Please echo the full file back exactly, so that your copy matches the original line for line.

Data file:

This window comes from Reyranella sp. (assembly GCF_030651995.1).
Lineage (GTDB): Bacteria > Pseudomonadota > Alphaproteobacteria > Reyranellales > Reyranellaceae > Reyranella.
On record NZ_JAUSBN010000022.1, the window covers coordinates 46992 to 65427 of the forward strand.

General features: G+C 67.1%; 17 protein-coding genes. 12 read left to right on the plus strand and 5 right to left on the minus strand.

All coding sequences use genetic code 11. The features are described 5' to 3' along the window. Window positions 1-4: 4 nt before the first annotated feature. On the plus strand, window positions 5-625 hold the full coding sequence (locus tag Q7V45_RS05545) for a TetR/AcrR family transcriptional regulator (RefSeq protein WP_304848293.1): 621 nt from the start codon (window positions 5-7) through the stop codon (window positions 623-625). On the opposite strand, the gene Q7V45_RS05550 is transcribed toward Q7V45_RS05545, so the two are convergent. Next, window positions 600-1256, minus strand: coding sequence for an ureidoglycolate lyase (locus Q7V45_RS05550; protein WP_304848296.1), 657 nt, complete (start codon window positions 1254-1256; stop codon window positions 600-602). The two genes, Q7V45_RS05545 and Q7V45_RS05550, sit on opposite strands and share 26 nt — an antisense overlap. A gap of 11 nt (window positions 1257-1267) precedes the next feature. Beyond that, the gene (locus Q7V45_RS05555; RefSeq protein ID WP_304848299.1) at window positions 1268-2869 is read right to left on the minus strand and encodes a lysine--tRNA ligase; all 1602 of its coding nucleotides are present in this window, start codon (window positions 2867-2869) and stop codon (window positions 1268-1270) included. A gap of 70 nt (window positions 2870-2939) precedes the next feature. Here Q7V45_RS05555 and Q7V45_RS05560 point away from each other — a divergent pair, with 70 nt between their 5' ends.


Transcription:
This window comes from Reyranella sp. (assembly GCF_030651995.1).
Lineage (GTDB): Bacteria > Pseudomonadota > Alphaproteobacteria > Reyranellales > Reyranellaceae > Reyranella.
On record NZ_JAUSBN010000022.1, the window covers coordinates 46992 to 65427 of the forward strand.

General features: G+C 67.1%; 17 protein-coding genes. 12 read left to right on the plus strand and 5 right to left on the minus strand.

All coding sequences use genetic code 11. The features are described 5' to 3' along the window. Window positions 1-4: 4 nt before the first annotated feature. On the plus strand, window positions 5-625 hold the full coding sequence (locus tag Q7V45_RS05545) for a TetR/AcrR family transcriptional regulator (RefSeq protein WP_304848293.1): 621 nt from the start codon (window positions 5-7) through the stop codon (window positions 623-625). On the opposite strand, the gene Q7V45_RS05550 is transcribed toward Q7V45_RS05545, so the two are convergent. Next, window positions 600-1256, minus strand: coding sequence for an ureidoglycolate lyase (locus Q7V45_RS05550; protein WP_304848296.1), 657 nt, complete (start codon window positions 1254-1256; stop codon window positions 600-602). The two genes, Q7V45_RS05545 and Q7V45_RS05550, sit on opposite strands and share 26 nt — an antisense overlap. A gap of 11 nt (window positions 1257-1267) precedes the next feature. Beyond that, the gene (locus Q7V45_RS05555; RefSeq protein ID WP_304848299.1) at window positions 1268-2869 is read right to left on the minus strand and encodes a lysine--tRNA ligase; all 1602 of its coding nucleotides are present in this window, start codon (window positions 2867-2869) and stop codon (window positions 1268-1270) included. A gap of 70 nt (window positions 2870-2939) precedes the next feature. Here Q7V45_RS05555 and Q7V45_RS05560 point away from each other — a divergent pair, with 70 nt between their 5' ends.